Raleigh, N.C. — Using Easter imagery, various voting rights groups railed Friday against proposals to cut back early voting and eliminate same-day registration in North Carolina.
Sen. Jerry Tillman, R-Randolph, and Rep. Edgar Starnes, R-Caldwell, filed bills this week that would reduce the early voting period from two weeks to one and eliminate same-day voter registration. Starnes' proposal also would outlaw early voting on Sunday and straight-ticket voting.
"The legislature is trying to crucify voting rights in this state," said Rev. William Barber, state NAACP president.
While millions of people are focused on love and charity during Holy Week, Barber said, Republican lawmakers are trying to divide people and act as tyrants.
"We know that if you push truth down, it gets up and resurrects itself. If you push justice down, it gets up and resurrects itself," he said.
Bob Hall, executive director of Democracy North Carolina, said early voting isn't a partisan tool, noting that both Republicans and Democrats like the flexibility it offers. More than 2 million voters, or about 57 percent of those who voted statewide, used one-stop sites in the 2012 general election.
But young and black voters are more likely to be affected by the loss of same-day registration, Hall said, which would disproportionately hit Democrats.
Tillman said the rules are the same for everyone, so reducing early voting provides no advantage or disadvantage to anyone.
"Democrats can go vote early. Republicans can go vote early. How does it make sense to say it harms somebody? It does not," he said.
Hall noted that the two bills also make it easier for mail-in absentee voting, which traditionally favors Republicans.
"Basically, what's going on here is a form of voter fraud," he said. "(Lawmakers are) systematically trying to cheat people who have been able to use the tools of democracy."
Irving Joyner, a law professor at North Carolina Central University who heads the NAACP's Legal Redress Committee, said the GOP-controlled legislature is trying to undermine the constitution for its own benefit.
"What we have is a legislature that's bent on taking away a fundamental component of democracy of their state," Joyner said. "They take the position) 'We want to have only certain people able to vote, and those certain people are us. The rest of the people be damned.'"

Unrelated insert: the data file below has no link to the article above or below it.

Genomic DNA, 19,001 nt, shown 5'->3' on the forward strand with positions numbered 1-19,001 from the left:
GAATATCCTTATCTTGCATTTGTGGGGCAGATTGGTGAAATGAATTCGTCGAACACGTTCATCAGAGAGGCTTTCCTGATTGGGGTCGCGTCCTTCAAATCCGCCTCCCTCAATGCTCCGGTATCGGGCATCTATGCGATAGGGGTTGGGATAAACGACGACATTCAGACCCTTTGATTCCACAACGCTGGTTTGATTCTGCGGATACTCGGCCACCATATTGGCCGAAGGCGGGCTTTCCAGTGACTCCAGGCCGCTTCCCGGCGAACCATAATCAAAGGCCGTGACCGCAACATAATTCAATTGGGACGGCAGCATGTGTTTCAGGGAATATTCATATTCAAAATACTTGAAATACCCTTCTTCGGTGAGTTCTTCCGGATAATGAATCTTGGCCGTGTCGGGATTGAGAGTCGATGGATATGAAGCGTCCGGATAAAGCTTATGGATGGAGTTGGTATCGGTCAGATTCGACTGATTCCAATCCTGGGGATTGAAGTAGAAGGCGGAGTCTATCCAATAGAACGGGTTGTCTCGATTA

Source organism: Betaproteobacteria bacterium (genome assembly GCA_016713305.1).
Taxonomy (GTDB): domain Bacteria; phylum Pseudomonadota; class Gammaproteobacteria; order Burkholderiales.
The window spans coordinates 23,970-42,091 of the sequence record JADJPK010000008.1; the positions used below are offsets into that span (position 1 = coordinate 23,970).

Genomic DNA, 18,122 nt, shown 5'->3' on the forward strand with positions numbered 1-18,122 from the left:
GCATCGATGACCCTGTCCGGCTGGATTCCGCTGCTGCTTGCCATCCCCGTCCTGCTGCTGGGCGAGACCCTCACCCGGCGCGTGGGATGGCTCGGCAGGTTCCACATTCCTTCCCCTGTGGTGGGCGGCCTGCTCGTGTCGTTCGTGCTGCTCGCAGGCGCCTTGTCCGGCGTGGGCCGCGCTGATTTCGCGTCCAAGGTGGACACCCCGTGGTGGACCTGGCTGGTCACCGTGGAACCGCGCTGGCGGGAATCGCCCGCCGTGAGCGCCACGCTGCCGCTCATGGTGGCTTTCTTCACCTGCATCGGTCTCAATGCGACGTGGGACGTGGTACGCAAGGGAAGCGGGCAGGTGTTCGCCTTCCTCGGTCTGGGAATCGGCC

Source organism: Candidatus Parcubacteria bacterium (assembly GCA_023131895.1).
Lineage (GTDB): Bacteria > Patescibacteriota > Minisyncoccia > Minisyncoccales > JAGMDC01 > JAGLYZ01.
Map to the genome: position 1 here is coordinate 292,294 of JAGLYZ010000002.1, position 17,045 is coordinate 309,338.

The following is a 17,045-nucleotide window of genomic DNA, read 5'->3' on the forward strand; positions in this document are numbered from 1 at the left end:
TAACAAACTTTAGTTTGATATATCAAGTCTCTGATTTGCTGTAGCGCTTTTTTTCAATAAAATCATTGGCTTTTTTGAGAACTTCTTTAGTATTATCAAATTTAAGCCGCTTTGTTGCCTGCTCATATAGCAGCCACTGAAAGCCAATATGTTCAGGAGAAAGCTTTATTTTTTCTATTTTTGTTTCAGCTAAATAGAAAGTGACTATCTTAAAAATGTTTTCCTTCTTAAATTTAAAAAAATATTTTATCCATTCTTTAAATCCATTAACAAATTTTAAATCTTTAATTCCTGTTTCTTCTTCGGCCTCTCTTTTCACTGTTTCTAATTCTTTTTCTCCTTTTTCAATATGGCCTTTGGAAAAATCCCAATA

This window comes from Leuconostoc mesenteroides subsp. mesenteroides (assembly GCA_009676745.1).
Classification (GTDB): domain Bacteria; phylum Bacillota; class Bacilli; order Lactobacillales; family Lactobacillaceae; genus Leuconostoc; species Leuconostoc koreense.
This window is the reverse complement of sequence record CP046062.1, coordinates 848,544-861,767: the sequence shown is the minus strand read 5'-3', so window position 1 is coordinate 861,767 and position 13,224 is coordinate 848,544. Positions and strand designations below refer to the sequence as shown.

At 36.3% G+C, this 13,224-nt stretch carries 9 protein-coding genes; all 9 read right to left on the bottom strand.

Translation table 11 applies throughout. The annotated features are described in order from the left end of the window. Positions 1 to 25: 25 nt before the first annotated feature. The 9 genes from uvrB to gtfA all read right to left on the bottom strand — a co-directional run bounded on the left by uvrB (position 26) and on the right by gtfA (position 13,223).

Starnes denied that his plan to eliminate Sunday voting is aimed at black churches, which often hold "souls to the polls" events.
"It's not targeting anybody. I think it's just honoring the Sabbath," he said.
Allison Riggs, a voting rights attorney with the Southern Coalition for Social Justice, called the proposals "unjustified, illegal and unconstitutional barriers to voting." She predicted the public would respond unfavorably to such overreaching legislation, just as Florida voters have.
Florida gained national attention for eight-hour lines and voting problems in the 2012 election after Republican lawmakers there enacted similar legislation to limit early voting.
Republican Gov. Rick Scott supported Florida's legislation when he signed it in 2011, but after last fall's debacle, he's now proposing to roll back the restrictions and restore early voting hours.
"North Carolinians love early voting," Riggs said. "North Carolinians love same-day registration."
The groups said they would hold a strategy session next Tuesday, plan to generate as much public and political opposition to the proposals and are prepared to fight any early voting changes in court.
"There are no prohibitions in the constitution as to when a person is able to vote, yet these legislators would now like to confine voting to a particular day in a particular way," Joyner said. "That we reject, and we will fight until hell freezes over."